Spoiler-Free Review: Orphans of the Sky

Book Cover
‘Two bodies attract each other directly as the product of their masses and inversely as the square of their distance.’ It sounds like a rule for simple physical facts, does it not? Yet it is nothing of the sort; it was the poetical way the old ones had of expressing the rule of propinquity which governs the emotion of love.”

Author: Robert A. Heinlein

Can you have an abusive relationship with an author who died before you were born?

Podkayne of Mars, Stranger in a Strange Land, now Orphans of the Sky. I just can’t seem to leave you Robert. You hurt me, and hurt me, and still I come back.

This book is without question the best scifi story of all the Heinlein novel’s I’ve read: A generational spaceship that has forgotten it’s on a generational voyage. If that’s not enough, there was a war at some point. This resulted in a chunk of the crew exiled into the part of the ship with limited radiation shielding, leading to horrible mutations.

Where’s Captain Kirk when you need him?

I mostly liked this book. I liked how the characters are smart, but often fall into thinking only about their own immediate wants and desires instead of putting their issues aside and helping humanity. It’s very human.

I wish there was more thought put into the mutants as a culture. I just didn’t understand the structure of the gangs or how they live. Admittedly, I don’t want to know what they eat so far from the hydroponics area!

I really liked the first half where the characters were figuring out the truth about their situation. I was even okay when every random guess our hero’s made was luckily the right one. What got me about this book… was the treatment of women. They are literally an afterthought in the story. If I wanted a great Sci-Fi story that treated women like furniture, I’d read Isaac Asimov thank you.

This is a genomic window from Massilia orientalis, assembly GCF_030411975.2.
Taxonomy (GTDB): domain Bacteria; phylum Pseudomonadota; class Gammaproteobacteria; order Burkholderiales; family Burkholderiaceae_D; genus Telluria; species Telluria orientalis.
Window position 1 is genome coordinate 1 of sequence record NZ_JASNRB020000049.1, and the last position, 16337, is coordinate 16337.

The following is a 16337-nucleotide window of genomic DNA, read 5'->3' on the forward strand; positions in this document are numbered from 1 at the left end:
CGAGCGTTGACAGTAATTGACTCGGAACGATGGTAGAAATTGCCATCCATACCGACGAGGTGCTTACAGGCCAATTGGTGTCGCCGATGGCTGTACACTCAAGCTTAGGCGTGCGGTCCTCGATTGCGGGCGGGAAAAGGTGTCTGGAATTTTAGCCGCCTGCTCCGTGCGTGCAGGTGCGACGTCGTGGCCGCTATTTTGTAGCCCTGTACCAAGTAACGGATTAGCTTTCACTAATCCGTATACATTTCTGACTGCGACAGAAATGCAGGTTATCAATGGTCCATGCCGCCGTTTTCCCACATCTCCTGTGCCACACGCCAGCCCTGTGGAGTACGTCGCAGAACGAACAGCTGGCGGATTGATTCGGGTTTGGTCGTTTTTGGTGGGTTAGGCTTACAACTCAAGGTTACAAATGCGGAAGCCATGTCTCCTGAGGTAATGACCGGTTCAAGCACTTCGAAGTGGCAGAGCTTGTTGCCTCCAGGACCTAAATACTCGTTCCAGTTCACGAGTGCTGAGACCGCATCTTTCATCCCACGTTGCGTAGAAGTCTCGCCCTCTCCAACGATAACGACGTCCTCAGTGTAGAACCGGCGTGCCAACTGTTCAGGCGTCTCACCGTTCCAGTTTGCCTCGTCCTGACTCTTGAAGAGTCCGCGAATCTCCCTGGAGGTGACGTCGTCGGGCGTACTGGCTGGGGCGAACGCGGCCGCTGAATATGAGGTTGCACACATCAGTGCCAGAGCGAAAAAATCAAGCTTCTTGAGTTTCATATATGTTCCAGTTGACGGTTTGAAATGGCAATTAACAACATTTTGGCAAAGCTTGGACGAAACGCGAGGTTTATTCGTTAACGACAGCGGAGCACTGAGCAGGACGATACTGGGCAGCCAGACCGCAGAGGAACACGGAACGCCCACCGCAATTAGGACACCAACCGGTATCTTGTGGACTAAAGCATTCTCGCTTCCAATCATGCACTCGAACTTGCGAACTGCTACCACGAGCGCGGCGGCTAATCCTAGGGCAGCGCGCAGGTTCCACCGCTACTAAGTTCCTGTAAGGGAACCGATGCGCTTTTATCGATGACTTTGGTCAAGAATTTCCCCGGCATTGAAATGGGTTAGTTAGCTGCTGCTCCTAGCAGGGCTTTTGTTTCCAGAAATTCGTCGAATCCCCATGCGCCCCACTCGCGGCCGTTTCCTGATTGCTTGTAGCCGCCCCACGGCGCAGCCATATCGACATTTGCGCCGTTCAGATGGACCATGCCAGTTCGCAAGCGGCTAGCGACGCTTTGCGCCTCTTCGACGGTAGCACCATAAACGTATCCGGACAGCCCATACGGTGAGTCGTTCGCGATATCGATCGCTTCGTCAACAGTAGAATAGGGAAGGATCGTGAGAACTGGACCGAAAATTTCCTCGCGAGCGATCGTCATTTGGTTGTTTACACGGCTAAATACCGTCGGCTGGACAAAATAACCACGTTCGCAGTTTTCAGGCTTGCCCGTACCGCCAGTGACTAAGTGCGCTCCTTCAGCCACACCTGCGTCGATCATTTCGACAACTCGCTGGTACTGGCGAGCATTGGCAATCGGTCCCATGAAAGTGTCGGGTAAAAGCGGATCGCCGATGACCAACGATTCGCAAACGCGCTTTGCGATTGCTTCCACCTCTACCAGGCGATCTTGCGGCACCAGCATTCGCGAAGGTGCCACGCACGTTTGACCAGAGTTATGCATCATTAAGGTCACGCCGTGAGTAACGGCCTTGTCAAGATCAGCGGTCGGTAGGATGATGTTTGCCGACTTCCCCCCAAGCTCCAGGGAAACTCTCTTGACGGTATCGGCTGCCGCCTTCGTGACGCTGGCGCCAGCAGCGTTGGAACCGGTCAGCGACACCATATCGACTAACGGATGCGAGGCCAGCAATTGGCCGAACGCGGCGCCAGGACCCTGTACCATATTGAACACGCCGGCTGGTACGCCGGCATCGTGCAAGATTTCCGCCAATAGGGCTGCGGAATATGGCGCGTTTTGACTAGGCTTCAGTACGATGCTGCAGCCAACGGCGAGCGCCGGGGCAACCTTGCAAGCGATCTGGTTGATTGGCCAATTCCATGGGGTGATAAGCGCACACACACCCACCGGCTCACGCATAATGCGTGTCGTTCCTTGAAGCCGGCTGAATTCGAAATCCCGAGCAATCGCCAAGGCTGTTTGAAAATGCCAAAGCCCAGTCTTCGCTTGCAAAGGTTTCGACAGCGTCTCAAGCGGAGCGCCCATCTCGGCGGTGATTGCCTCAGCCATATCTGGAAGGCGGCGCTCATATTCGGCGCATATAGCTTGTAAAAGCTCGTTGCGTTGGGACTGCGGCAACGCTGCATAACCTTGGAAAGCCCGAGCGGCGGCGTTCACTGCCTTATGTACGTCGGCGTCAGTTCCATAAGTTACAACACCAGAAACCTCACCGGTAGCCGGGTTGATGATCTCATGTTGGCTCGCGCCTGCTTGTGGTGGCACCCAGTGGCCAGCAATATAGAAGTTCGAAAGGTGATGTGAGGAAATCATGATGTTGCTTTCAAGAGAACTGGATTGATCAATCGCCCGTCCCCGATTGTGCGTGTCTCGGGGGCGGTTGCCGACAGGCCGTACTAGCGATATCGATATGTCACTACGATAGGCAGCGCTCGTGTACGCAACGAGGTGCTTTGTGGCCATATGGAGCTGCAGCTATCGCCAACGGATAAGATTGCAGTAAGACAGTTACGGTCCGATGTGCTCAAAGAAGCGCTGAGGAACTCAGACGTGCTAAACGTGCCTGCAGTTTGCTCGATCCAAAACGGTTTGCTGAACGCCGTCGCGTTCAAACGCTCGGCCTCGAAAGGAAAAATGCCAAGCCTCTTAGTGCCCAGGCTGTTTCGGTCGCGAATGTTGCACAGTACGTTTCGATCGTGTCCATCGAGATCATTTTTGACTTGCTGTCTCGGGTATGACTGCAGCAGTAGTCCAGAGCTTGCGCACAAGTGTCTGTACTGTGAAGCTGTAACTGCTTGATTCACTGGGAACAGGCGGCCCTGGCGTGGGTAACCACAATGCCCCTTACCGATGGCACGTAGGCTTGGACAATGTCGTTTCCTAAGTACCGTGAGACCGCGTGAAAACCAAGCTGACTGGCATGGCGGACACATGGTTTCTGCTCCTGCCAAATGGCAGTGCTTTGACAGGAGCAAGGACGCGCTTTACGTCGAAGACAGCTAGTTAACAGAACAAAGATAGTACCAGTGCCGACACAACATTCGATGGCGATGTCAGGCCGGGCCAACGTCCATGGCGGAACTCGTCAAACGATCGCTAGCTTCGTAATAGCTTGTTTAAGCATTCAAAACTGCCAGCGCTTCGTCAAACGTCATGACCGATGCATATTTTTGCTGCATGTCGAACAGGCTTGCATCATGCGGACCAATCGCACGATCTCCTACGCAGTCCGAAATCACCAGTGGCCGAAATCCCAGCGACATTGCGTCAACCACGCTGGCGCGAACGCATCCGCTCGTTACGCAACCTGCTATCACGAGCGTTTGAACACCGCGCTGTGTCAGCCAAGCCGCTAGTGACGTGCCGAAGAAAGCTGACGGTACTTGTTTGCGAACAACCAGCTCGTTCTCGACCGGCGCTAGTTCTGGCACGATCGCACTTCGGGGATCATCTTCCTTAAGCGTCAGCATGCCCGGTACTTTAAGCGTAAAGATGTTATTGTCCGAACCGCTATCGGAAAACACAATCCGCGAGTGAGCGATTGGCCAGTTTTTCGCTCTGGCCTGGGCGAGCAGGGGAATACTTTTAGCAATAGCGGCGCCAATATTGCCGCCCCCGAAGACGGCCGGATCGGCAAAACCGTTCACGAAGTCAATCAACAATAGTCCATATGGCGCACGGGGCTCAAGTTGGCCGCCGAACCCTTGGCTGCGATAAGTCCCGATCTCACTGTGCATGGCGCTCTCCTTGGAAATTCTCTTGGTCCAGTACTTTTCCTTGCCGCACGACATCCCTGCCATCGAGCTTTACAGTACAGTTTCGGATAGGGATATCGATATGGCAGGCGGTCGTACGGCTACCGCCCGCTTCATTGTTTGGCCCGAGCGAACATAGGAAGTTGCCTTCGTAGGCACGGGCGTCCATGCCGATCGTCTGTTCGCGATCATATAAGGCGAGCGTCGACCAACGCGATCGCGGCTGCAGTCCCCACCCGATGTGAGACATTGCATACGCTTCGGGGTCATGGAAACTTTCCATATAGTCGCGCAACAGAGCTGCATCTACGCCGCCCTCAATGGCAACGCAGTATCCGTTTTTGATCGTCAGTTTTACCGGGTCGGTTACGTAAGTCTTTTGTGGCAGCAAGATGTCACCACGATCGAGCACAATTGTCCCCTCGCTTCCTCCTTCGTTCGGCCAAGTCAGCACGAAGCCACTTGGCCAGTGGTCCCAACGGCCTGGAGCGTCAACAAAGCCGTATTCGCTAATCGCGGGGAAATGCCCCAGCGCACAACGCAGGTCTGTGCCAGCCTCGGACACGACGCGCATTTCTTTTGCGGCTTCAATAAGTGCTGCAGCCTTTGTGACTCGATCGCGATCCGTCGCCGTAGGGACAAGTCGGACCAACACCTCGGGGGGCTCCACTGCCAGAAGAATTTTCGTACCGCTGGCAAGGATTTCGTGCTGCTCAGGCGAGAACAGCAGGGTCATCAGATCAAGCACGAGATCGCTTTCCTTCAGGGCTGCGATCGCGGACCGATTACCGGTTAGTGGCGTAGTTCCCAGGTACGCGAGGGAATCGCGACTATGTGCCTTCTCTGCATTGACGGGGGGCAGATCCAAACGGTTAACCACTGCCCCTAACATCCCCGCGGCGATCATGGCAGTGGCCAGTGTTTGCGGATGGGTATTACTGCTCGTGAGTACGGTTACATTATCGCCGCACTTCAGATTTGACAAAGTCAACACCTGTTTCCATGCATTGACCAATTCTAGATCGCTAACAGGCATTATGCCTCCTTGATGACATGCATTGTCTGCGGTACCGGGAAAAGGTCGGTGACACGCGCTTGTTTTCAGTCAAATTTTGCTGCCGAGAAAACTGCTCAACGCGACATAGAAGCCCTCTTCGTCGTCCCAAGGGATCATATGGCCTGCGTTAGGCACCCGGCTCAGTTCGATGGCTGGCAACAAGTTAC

I am by no means some kind of male-hating feminist. This is not some #herstory #girlpower rant. About the middle of the book the protagonist does something good and gets his pick of the women. He picks one, and when she shows open hostility toward him, he shrugs and says she will learn to like him. This is the protagonist. He’s not putting on a show of being evil for plot reasons. He’s not pretending to be mean to spare her true cruelty in some sort of meet-cute. No. That’s just how the protagonist views women.

Treatment of women aside, it is truly great scifi. If you can get over the issues I mentioned… No! I am not going to let myself think about what the mutants MUST have been eating… I highly recommend this book to fans of scifi. It’s not a new concept, but usually when you see the generational spaceship that forgot their history, there’s some sort of elaborate solar/eco-system that can easily trick people into thinking they are on a planet. This is the first time I have seen this plot where it’s obvious to the audience that they are on a spaceship, but bulkheads and decks are all the characters know, the very idea of a planet is mythical to them. It’s really well done.

Side note: I now want to read a story about a successful generational ship. I want to see group of humans who have never lived on a planet before have to deal with something as mundane as weather!

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